provides examples and more details about the SQL and XQuery editor. It is available at:
http://www.ibm.com/developerworks/data/library/techarticle/dm-1011sqlguidetour/index
.html?cmp=dw&cpb=dwinf&ct=dwnew&cr=dwnen&ccy=zz&csr=111110
Chapter 2. Developing stored procedures with Data Studio
59
In Data Studio, you can also use or create code templates. This allows you to skip typing
parts of an SQL statement and tab into input fields within the templates. Figure 2-10 shows
an example of a template.
Figure 2-10 SELECT template with two columns
To use this template and create the SQL statement in the Enhanced SQL Editor, we took the
following steps:
1. Right-click the SQL Scripts folder and select New  SQL or XQuery script.
2. Type SE_Select1 for the statement name. Click Edit using the SQL Editor.
3. A blank editor page is created. Press Ctrl+Spacebar to activate the Content Assist.
4. Type S to see template choices that start with S. Select SELECT - SELECT statement
with two columns template.
5. In the editor the cursor is placed in col1. Type PURCHASEORDER.POID.
6. Tab to col2. Type CUSTOMER.INFO.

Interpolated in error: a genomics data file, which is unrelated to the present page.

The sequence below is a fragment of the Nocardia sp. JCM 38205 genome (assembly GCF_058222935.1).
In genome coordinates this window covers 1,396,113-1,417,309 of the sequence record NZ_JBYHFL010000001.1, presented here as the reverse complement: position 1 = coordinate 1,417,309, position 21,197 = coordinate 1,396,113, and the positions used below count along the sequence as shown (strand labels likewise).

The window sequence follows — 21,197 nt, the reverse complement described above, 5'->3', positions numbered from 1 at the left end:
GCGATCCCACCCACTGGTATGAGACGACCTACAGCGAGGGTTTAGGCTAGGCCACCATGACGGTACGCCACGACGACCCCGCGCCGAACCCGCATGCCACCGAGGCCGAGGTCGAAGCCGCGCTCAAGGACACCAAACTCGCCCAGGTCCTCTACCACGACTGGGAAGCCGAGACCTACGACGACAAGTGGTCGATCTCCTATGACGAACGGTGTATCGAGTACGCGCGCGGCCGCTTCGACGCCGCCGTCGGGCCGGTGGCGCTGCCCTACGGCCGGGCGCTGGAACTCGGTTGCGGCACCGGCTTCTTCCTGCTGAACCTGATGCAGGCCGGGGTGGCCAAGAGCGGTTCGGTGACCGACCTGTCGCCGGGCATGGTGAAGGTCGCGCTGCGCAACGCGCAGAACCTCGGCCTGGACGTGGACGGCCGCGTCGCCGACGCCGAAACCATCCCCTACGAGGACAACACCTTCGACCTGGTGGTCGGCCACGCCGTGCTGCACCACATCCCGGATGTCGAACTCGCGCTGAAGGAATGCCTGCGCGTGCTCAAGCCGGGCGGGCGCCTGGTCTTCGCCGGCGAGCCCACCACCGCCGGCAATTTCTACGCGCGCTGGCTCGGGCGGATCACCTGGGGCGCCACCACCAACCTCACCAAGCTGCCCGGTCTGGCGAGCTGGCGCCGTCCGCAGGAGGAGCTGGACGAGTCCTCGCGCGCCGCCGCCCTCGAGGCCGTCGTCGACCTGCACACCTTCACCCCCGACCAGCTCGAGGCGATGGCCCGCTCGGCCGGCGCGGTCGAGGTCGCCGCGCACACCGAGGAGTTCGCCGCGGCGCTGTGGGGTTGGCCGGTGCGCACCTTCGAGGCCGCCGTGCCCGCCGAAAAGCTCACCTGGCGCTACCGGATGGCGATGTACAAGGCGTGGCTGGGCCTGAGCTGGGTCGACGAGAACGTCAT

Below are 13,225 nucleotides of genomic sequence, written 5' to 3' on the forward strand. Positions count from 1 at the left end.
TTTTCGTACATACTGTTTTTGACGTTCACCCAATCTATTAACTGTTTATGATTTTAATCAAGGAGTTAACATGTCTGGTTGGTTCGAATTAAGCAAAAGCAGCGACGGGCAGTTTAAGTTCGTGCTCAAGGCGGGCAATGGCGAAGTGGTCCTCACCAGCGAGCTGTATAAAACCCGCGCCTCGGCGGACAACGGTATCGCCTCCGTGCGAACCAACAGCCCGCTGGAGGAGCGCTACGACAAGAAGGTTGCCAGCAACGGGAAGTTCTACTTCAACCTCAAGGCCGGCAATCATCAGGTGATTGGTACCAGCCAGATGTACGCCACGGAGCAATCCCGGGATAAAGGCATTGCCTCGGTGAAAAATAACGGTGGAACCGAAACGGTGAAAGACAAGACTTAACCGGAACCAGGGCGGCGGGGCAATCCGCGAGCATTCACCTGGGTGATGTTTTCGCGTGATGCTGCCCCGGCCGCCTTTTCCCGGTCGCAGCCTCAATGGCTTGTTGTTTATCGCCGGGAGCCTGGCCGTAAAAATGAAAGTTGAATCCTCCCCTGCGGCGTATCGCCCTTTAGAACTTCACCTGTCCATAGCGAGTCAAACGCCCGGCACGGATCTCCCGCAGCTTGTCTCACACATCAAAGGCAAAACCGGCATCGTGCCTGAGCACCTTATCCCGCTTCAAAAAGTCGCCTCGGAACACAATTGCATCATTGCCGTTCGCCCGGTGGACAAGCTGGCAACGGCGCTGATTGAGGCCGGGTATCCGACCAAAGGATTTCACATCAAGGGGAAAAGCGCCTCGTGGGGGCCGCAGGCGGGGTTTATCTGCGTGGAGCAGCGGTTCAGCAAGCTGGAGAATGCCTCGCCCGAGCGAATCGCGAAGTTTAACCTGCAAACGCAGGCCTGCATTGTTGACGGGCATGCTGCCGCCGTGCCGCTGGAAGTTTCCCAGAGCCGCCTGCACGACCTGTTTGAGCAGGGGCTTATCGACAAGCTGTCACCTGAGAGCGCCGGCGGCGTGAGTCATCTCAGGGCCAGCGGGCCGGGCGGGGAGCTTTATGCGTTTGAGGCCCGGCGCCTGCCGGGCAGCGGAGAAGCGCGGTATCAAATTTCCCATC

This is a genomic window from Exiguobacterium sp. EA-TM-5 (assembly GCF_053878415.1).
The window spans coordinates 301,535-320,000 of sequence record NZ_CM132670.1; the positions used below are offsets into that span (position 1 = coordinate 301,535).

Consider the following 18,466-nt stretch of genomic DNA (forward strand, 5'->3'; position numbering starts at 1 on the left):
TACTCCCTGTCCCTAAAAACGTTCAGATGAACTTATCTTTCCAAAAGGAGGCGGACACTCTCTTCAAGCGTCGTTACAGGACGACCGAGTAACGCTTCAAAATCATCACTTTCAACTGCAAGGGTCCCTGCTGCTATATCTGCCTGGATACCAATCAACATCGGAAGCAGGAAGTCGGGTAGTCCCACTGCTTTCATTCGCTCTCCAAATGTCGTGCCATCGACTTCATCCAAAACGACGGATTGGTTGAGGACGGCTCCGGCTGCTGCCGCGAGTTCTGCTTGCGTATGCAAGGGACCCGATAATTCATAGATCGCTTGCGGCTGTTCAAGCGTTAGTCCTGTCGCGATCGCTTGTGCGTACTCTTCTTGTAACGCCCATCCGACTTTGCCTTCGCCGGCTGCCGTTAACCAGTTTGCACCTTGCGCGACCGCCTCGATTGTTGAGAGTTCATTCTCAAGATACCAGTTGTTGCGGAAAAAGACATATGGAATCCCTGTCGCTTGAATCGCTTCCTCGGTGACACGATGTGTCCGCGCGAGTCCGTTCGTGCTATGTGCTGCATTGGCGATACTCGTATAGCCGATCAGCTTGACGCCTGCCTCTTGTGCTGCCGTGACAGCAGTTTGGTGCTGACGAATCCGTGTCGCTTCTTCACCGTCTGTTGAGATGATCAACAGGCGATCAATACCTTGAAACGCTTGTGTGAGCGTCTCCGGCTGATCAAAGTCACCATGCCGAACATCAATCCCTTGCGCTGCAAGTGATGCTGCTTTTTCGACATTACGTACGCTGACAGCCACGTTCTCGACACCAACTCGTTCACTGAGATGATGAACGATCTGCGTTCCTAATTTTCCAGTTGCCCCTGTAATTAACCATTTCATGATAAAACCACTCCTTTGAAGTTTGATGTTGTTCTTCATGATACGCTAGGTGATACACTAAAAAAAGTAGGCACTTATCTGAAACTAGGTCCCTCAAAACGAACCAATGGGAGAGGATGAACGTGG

7. Tab to table1. Type PURCHASEORDER.
8. Tab to table2. Type CUSTOMER.
9. Press Esc to return to the normal editing mode.
You can create your own SQL statement template in the Preferences of Data Studio. In the
menu bar, click Window  Preferences  Data Management  SQL Development 
SQL and XQuery Editor  Templates.
Whether you use the SQL Query Builder or the SQL and XQuery Editor, your created scripts
are saved in the SQL Scripts folder.
2.2 Creating a new stored procedure
For stored procedures, Data Studio supports:
򐂰 Creating a stored procedure from templates
򐂰 Copying and pasting a stored procedure from the Data Source Explorer
򐂰 Importing a previously written stored procedure from another project or file system
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Data Studio and DB2 for z/OS Stored Procedures
2.2.1 Creating a new stored procedure using templates
Right-click the Stored Procedures folder and click New. The New Stored Procedure wizard
is launched. This is a one-page wizard. Figure 2-11 shows the wizard’s page.
Figure 2-11 New stored procedure wizard
Name
Specify the name of the stored procedure. You might also qualify the stored procedure name
with a schema qualifier (for example, MYSCHEMA.MYPROC).
Note: Data Studio accepts uppercase and lowercase schema.procname. However, when
the SQL or Java stored procedure is built, both schema and procname are converted to
uppercase in the DB2 catalog on z/OS. To enter lowercase, enclose the name in quotation
marks, for example, “MyProc”.
Language
Select from the pull-down menu the language for this stored procedure. Data Studio only
supports SQL or Java stored procedures. When you select SQL, you are presented with the
default templates for both Native and External SQL stored procedures. If you select Java, the
templates list is changed to display templates using dynamic Java (JDBC) or static Java
(SQLJ).